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4 Technicalities that Can Cost You in a Personal Injury Claim

An overwhelming number of personal injury claims are settled before trial, including those that are resolved just before, on, or during trial. Oftentimes juries can be unpredictable so if a reasonable offer is made, most plaintiffs will accept them. This is preferable to facing the uncertainties of a trial, or experiencing the anxiety of having to testify. Insurance companies are also responsible in most of these cases for paying on a claim. They will do anything to not lose thousands of dollars in a case it could have settled for much less.

If you are the plaintiff and have accepted an offer and a settlement amount is either pending or has been distributed, there are certain technicalities that can cost you the entire settlement or any portion of it that might have been prevented. If you live in the Pasadena area and were injured in an accident, contact a personal injury attorney like Andrew Ritholz to discuss your claim and the issues than can affect your settlement.

Most Common Technicalities that Can Affect Your Settlement

1. You failed to file your claim in court before the statute of limitations passed.

California limits the time to two years in which a person injured by the negligent or wrongful conduct of another person or entity must file a claim in the proper court or lose the right to litigate under Code of Civil Procedure § 335.1. If you accepted a settlement with the time limit approaching, most insurers will allow it to run without jeopardizing the settlement but it is always a good idea to confirm this in writing.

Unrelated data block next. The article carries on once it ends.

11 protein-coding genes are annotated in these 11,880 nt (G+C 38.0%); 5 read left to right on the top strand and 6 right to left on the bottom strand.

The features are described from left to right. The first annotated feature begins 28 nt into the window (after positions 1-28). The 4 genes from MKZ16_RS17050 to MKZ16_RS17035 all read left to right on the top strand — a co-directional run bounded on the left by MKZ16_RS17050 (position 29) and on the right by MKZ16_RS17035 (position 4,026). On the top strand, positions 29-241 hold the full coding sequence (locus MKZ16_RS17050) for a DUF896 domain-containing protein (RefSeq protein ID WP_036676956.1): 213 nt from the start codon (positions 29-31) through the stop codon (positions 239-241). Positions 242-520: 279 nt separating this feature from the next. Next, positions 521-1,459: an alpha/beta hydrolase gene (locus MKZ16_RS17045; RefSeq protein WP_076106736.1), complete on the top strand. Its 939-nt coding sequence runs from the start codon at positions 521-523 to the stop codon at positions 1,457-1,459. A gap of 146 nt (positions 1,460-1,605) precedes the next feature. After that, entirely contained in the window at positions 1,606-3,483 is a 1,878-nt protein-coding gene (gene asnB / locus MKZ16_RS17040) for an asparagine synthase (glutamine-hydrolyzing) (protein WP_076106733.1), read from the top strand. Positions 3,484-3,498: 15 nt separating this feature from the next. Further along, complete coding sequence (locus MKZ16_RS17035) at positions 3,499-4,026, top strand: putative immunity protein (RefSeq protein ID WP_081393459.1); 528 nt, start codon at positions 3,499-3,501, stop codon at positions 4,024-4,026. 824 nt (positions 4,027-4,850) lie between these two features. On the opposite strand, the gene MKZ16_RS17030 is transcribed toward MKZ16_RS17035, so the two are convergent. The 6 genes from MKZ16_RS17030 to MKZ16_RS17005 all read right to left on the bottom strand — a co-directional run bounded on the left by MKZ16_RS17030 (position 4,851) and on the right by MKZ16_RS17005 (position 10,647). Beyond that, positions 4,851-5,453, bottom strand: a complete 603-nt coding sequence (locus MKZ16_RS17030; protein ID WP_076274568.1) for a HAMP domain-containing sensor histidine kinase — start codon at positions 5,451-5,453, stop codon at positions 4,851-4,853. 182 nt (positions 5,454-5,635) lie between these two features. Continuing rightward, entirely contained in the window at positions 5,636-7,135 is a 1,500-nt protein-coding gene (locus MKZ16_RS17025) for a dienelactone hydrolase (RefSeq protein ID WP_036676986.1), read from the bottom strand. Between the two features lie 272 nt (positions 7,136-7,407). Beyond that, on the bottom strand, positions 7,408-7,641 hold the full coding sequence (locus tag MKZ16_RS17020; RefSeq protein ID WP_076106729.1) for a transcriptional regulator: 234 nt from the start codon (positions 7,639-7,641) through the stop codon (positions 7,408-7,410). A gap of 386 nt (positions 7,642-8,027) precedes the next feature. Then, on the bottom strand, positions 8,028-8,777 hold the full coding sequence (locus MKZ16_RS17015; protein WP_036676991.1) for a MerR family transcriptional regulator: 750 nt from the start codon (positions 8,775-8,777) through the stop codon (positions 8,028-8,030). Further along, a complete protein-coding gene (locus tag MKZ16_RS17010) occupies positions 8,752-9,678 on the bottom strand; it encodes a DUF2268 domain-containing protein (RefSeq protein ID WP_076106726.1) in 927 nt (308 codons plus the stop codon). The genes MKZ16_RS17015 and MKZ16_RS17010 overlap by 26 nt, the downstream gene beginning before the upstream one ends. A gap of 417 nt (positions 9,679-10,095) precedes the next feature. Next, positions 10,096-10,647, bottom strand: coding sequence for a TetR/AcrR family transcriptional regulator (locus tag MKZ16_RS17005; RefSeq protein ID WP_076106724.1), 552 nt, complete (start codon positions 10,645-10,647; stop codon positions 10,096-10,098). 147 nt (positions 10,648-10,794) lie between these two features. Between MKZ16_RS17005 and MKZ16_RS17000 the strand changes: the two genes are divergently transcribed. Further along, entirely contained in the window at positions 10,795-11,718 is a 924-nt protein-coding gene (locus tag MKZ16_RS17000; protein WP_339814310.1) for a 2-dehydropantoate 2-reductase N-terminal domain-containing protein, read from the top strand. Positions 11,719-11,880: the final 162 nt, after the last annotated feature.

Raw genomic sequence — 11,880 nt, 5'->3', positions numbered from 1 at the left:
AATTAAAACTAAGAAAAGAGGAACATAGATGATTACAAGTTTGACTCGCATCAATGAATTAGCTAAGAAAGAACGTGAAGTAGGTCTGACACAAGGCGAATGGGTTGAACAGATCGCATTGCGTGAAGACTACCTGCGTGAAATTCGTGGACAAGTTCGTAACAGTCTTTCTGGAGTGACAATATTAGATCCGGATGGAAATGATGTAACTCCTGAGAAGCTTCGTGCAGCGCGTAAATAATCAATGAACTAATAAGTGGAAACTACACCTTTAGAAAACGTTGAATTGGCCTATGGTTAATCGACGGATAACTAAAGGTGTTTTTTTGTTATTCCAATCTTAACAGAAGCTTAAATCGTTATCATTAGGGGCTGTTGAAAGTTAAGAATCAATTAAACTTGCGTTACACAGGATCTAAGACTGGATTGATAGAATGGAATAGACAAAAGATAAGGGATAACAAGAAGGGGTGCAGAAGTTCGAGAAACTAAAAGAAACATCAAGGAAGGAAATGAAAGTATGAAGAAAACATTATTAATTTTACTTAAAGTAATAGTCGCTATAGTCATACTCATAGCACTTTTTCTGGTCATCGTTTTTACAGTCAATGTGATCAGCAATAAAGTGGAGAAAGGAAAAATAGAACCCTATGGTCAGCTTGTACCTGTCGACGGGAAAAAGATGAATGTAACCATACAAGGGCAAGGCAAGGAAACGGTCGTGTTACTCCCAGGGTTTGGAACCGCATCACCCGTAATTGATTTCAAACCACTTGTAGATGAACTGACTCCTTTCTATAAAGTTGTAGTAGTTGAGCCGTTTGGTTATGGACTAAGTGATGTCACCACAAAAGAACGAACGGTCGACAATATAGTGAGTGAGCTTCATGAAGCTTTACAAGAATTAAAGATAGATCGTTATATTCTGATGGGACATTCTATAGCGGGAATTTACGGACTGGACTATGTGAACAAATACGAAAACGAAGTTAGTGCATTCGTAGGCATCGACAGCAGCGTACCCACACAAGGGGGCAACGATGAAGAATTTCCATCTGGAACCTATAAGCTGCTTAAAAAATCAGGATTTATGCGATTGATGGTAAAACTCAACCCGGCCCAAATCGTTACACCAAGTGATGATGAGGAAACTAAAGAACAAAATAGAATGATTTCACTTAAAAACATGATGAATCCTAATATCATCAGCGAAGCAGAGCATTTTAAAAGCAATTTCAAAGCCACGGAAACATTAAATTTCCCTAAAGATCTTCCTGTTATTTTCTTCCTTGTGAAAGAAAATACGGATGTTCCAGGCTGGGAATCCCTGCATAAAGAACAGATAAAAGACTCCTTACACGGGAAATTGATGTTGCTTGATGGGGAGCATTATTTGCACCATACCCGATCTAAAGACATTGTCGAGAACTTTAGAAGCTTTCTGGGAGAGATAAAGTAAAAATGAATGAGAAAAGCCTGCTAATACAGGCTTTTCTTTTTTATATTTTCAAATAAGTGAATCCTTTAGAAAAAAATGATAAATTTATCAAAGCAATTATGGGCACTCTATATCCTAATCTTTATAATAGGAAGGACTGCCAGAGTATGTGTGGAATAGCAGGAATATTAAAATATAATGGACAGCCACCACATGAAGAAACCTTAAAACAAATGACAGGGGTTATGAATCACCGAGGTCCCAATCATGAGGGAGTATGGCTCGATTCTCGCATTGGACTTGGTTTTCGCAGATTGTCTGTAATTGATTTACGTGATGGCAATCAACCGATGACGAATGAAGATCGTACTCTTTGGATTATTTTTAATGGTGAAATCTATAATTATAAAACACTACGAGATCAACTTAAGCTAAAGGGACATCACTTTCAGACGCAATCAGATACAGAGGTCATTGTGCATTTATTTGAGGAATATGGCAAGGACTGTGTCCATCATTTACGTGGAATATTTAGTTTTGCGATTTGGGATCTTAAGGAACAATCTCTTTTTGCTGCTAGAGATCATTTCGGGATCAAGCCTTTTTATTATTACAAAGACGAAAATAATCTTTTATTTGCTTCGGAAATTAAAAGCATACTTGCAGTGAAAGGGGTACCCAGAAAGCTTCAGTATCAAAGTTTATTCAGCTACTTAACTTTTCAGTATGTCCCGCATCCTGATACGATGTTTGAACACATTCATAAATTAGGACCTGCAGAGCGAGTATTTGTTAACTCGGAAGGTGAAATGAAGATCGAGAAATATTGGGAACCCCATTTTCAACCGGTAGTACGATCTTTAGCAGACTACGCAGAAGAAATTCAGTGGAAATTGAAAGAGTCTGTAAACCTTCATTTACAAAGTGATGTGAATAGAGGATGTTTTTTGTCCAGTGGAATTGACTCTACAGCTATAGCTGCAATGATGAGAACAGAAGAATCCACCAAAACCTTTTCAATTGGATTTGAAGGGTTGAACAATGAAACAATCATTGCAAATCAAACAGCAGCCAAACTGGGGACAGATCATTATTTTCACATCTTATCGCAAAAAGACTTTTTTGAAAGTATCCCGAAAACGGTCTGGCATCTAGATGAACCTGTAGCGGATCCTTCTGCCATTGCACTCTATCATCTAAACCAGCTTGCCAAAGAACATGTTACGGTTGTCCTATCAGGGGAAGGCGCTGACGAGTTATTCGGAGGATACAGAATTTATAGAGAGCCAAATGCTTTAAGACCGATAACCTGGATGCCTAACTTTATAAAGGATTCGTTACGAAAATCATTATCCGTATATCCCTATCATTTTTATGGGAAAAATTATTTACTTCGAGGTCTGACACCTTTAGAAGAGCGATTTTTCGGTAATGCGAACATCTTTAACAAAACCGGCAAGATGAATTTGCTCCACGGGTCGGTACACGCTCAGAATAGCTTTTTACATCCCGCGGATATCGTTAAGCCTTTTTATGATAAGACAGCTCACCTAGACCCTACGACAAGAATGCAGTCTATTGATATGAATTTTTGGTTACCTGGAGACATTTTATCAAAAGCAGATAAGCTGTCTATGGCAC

Remember, there are situations where a settlement offer was made and the plaintiff wanted time to consider it and was unaware of the pending statutory time limit or thought it was inapplicable. In this case, your failure to file can prevent or bar you from accepting that offer or any further right to settle or litigate the claim.

2. You ignored or failed to negotiate with a lien-holder.

In many personal injury actions, a plaintiff’s medical expenses are paid by various insurers. Sometimes, lost wages are also paid to the injured party such as in workers’ compensation matters. If you had no health insurance or it was limited, your physician or other health care provider might have agreed to put off collection until you receive your settlement or the case resolved at trial. Other medical care providers or insurers have a statutory right to reimbursement of the expenses or benefits paid.

These individuals and entities have certain lien rights that are either statutory or contractual. A lien is a right by that entity to reimbursement from your injury claim.

Statutory Liens

Statutory liens, or liens created by law, may be asserted by these entities:

  • Medi-Cal and Medicare
  • Workers’ compensation
  • Hospital—emergency and ongoing services provided as a result of the negligent or wrongful conduct of another (Civil Code Section 3045.1-3045.6)

If you fail to disclose that you have a personal injury claim to a statutory lien holder such as Medicare or Medi-Cal, you risk losing your right to future health benefits as well as criminal prosecution.